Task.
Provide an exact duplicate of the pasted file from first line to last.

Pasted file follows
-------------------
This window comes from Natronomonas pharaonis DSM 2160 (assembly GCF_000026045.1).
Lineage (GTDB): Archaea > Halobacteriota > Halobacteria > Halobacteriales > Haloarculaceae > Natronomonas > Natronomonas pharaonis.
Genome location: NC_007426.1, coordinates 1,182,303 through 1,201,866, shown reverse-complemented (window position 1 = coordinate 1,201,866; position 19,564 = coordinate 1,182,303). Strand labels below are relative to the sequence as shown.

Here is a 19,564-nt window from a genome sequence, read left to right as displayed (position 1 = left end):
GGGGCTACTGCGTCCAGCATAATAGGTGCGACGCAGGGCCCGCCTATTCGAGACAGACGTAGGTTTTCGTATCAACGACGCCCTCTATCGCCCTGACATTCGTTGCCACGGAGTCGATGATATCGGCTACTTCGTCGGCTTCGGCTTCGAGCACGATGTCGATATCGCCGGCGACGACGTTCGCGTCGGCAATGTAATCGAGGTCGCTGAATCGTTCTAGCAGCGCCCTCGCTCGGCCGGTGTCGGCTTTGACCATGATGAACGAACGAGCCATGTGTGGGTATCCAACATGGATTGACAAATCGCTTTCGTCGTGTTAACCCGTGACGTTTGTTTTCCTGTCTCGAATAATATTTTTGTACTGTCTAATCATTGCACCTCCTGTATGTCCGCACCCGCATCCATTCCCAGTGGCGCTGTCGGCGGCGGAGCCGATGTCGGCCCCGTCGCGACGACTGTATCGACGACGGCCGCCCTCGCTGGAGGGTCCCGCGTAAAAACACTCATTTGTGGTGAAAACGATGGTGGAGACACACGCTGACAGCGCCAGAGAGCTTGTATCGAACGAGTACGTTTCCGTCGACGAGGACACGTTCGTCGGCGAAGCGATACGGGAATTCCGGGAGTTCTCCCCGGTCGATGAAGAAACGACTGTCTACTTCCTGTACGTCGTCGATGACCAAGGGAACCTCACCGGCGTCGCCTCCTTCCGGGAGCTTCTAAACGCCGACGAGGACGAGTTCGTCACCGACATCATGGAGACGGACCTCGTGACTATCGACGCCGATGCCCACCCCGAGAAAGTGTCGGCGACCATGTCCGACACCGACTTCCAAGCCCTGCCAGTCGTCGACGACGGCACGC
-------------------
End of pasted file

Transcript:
This window comes from Natronomonas pharaonis DSM 2160 (assembly GCF_000026045.1).
Lineage (GTDB): Archaea > Halobacteriota > Halobacteria > Halobacteriales > Haloarculaceae > Natronomonas > Natronomonas pharaonis.
Genome location: NC_007426.1, coordinates 1,182,303 through 1,201,866, shown reverse-complemented (window position 1 = coordinate 1,201,866; position 19,564 = coordinate 1,182,303). Strand labels below are relative to the sequence as shown.

Here is a 19,564-nt window from a genome sequence, read left to right as displayed (position 1 = left end):
GGGGCTACTGCGTCCAGCATAATAGGTGCGACGCAGGGCCCGCCTATTCGAGACAGACGTAGGTTTTCGTATCAACGACGCCCTCTATCGCCCTGACATTCGTTGCCACGGAGTCGATGATATCGGCTACTTCGTCGGCTTCGGCTTCGAGCACGATGTCGATATCGCCGGCGACGACGTTCGCGTCGGCAATGTAATCGAGGTCGCTGAATCGTTCTAGCAGCGCCCTCGCTCGGCCGGTGTCGGCTTTGACCATGATGAACGAACGAGCCATGTGTGGGTATCCAACATGGATTGACAAATCGCTTTCGTCGTGTTAACCCGTGACGTTTGTTTTCCTGTCTCGAATAATATTTTTGTACTGTCTAATCATTGCACCTCCTGTATGTCCGCACCCGCATCCATTCCCAGTGGCGCTGTCGGCGGCGGAGCCGATGTCGGCCCCGTCGCGACGACTGTATCGACGACGGCCGCCCTCGCTGGAGGGTCCCGCGTAAAAACACTCATTTGTGGTGAAAACGATGGTGGAGACACACGCTGACAGCGCCAGAGAGCTTGTATCGAACGAGTACGTTTCCGTCGACGAGGACACGTTCGTCGGCGAAGCGATACGGGAATTCCGGGAGTTCTCCCCGGTCGATGAAGAAACGACTGTCTACTTCCTGTACGTCGTCGATGACCAAGGGAACCTCACCGGCGTCGCCTCCTTCCGGGAGCTTCTAAACGCCGACGAGGACGAGTTCGTCACCGACATCATGGAGACGGACCTCGTGACTATCGACGCCGATGCCCACCCCGAGAAAGTGTCGGCGACCATGTCCGACACCGACTTCCAAGCCCTGCCAGTCGTCGACGACGGCACGC